The article states that “if any party to a case fails to perform the obligations incumbent upon it under a judgment rendered by the Court, the other party may have recourse to the Security Council, which may, if it deems necessary, make recommendations or decide upon measures to be taken to give effect to the judgment.”
In the Security Council, permanent members can veto the resolution as the ICJ verdict was nearly unanimous, adopted fourteen to one, and four permanent members were in favour of it.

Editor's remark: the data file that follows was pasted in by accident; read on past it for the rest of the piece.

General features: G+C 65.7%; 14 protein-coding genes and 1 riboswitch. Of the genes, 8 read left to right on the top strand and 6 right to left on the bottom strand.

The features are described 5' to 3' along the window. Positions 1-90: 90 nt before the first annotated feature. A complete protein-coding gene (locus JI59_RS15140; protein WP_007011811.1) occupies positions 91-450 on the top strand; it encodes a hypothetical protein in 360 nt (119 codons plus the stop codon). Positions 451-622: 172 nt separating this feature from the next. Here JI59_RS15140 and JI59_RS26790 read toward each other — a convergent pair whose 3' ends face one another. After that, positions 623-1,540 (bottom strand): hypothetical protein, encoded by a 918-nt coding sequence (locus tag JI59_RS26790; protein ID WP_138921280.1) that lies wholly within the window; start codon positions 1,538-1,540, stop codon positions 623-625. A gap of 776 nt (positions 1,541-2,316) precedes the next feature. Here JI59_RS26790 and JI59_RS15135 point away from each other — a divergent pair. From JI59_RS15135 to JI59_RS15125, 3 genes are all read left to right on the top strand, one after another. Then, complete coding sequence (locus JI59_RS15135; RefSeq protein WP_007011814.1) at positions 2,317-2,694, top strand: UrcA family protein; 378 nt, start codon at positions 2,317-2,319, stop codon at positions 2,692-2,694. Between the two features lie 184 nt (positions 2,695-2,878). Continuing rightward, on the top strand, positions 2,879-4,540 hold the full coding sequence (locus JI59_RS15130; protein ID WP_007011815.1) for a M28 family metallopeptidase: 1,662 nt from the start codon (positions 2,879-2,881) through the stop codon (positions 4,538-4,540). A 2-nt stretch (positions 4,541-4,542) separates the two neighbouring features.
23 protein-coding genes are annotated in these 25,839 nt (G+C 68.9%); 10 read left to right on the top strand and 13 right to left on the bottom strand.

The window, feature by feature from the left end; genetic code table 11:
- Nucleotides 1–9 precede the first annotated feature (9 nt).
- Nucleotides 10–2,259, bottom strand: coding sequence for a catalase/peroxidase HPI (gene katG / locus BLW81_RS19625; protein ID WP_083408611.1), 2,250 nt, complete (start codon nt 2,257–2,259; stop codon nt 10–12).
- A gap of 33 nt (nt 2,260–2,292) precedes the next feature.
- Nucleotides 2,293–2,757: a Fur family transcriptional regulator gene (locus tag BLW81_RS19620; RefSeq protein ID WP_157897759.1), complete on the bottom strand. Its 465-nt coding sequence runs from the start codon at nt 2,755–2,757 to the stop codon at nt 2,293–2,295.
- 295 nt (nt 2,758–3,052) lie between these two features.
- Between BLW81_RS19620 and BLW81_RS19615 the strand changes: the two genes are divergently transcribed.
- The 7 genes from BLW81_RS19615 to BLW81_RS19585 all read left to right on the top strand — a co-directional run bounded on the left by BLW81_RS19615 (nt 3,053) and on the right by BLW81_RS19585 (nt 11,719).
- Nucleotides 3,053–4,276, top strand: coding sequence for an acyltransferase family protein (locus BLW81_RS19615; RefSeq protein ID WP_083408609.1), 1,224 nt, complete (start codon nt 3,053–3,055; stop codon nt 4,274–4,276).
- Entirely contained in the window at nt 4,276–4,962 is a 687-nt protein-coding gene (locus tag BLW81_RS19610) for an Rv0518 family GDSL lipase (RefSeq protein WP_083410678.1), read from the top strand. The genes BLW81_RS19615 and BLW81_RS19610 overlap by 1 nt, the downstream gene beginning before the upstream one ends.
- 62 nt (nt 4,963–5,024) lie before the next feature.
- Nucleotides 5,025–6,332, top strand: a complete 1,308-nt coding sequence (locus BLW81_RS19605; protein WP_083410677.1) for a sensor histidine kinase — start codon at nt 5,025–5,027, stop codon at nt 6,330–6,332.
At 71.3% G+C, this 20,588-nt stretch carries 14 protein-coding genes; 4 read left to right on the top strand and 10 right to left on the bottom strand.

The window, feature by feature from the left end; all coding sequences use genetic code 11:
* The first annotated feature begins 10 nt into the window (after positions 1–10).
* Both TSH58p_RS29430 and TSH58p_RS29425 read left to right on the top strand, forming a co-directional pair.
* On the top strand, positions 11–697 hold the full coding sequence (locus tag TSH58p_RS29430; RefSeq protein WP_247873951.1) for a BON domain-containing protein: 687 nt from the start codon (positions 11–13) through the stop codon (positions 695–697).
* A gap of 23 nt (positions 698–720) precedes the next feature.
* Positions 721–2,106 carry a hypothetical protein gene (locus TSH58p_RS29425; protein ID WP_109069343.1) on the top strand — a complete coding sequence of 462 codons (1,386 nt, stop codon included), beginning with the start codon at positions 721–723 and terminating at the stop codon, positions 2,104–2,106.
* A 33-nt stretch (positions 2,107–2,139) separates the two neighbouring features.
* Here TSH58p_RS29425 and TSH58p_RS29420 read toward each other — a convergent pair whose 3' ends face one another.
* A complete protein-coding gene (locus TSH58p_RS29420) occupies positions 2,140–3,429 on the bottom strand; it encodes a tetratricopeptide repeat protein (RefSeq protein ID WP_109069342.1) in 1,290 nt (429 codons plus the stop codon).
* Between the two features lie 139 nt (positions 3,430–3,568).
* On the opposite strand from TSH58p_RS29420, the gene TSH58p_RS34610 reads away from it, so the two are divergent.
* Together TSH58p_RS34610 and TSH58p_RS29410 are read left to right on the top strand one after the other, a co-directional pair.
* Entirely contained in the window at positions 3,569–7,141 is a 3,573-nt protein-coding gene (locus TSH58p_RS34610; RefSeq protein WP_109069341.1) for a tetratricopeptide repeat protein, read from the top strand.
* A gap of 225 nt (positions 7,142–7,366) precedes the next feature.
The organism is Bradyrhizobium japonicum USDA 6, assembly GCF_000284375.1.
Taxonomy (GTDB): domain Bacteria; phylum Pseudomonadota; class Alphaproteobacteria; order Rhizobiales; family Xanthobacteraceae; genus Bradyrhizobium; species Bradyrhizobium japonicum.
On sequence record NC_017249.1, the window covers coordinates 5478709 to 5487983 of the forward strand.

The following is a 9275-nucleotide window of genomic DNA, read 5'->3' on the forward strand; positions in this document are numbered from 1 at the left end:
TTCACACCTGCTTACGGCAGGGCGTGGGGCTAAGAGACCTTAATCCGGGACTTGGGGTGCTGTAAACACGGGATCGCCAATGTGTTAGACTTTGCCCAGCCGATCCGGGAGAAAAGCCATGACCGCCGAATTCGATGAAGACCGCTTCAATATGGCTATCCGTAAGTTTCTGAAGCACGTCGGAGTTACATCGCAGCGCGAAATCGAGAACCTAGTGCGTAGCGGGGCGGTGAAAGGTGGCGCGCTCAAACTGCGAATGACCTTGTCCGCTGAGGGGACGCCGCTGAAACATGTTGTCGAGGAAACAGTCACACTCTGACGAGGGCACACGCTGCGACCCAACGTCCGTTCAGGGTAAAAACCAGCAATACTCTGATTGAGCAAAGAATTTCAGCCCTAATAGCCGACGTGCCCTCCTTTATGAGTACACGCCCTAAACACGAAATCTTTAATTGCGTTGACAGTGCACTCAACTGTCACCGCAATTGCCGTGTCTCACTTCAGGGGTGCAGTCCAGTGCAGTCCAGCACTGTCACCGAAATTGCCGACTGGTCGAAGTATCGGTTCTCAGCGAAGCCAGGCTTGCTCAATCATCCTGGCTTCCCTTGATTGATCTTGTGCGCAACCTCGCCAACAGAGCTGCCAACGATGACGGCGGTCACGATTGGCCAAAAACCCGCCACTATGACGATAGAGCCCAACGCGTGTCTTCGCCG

Jadhav Case will be a pioneering initiative in India’s future pursuit of multilateral forums to achieve its national interests. Departing from its earlier position that there can be no third party involvement in the India-Pakistan conflict, India in an unprecedented move approached the ICJ to prevent the execution of its national sentenced to death by a Pakistan military court. Whether it is bilateral or multilateral, India’s primary concern should be national interest and ensure the life of Indian citizens.